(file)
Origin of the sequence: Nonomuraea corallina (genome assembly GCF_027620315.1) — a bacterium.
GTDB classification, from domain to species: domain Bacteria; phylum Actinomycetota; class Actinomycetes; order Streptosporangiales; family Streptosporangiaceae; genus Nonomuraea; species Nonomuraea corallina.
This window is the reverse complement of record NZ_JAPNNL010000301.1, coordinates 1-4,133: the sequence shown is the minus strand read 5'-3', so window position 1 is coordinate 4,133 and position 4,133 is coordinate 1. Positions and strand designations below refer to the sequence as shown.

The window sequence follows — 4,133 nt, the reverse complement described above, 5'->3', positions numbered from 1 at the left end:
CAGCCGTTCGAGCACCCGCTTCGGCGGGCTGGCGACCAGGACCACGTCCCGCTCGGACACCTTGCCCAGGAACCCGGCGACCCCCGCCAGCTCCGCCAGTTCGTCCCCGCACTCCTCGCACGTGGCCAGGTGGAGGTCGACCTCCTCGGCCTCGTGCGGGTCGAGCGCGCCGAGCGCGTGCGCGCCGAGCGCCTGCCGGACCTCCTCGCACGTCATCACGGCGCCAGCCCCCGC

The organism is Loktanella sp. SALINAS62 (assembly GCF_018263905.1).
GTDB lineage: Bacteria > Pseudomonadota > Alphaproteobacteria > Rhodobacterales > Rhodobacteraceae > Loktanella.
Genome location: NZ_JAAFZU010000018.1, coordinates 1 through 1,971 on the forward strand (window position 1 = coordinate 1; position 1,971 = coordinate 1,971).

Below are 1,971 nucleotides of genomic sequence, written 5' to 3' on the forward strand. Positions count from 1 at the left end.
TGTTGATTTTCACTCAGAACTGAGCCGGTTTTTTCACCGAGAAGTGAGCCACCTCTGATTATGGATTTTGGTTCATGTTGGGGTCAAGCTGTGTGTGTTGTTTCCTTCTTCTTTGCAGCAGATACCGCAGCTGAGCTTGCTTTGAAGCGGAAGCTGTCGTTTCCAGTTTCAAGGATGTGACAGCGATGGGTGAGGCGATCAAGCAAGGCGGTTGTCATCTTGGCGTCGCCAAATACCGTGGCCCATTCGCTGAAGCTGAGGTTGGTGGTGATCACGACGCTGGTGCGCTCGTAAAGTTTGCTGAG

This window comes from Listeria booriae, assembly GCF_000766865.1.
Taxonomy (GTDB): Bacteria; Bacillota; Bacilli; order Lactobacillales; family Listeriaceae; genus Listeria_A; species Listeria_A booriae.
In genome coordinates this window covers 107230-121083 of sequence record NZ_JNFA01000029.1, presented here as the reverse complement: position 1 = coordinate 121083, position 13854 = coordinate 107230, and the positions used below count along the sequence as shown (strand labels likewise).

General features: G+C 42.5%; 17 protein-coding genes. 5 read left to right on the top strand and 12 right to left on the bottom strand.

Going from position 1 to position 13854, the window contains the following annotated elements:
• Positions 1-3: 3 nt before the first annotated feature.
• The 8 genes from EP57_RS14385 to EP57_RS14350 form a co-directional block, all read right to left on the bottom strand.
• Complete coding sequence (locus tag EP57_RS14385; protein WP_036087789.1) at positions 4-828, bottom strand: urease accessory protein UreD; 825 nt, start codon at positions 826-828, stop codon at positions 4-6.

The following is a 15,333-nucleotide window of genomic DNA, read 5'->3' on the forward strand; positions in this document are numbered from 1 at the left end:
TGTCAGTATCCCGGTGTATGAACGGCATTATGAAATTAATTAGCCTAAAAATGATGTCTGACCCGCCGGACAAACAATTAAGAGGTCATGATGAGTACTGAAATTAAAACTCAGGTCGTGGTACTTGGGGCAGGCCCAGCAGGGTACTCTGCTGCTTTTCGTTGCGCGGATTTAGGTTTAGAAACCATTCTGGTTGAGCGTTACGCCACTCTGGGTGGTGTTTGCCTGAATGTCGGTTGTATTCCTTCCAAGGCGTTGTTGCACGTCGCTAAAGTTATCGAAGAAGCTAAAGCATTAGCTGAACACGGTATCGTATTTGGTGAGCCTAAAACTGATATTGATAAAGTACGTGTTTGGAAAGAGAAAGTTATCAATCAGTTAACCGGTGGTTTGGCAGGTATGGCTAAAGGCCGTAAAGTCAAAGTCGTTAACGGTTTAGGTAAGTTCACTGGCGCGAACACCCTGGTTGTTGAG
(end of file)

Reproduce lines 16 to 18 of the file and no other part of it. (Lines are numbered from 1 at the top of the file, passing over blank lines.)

• Positions 1-3: 3 nt before the first annotated feature.
• The 8 genes from EP57_RS14385 to EP57_RS14350 form a co-directional block, all read right to left on the bottom strand.
• Complete coding sequence (locus tag EP57_RS14385; protein WP_036087789.1) at positions 4-828, bottom strand: urease accessory protein UreD; 825 nt, start codon at positions 826-828, stop codon at positions 4-6.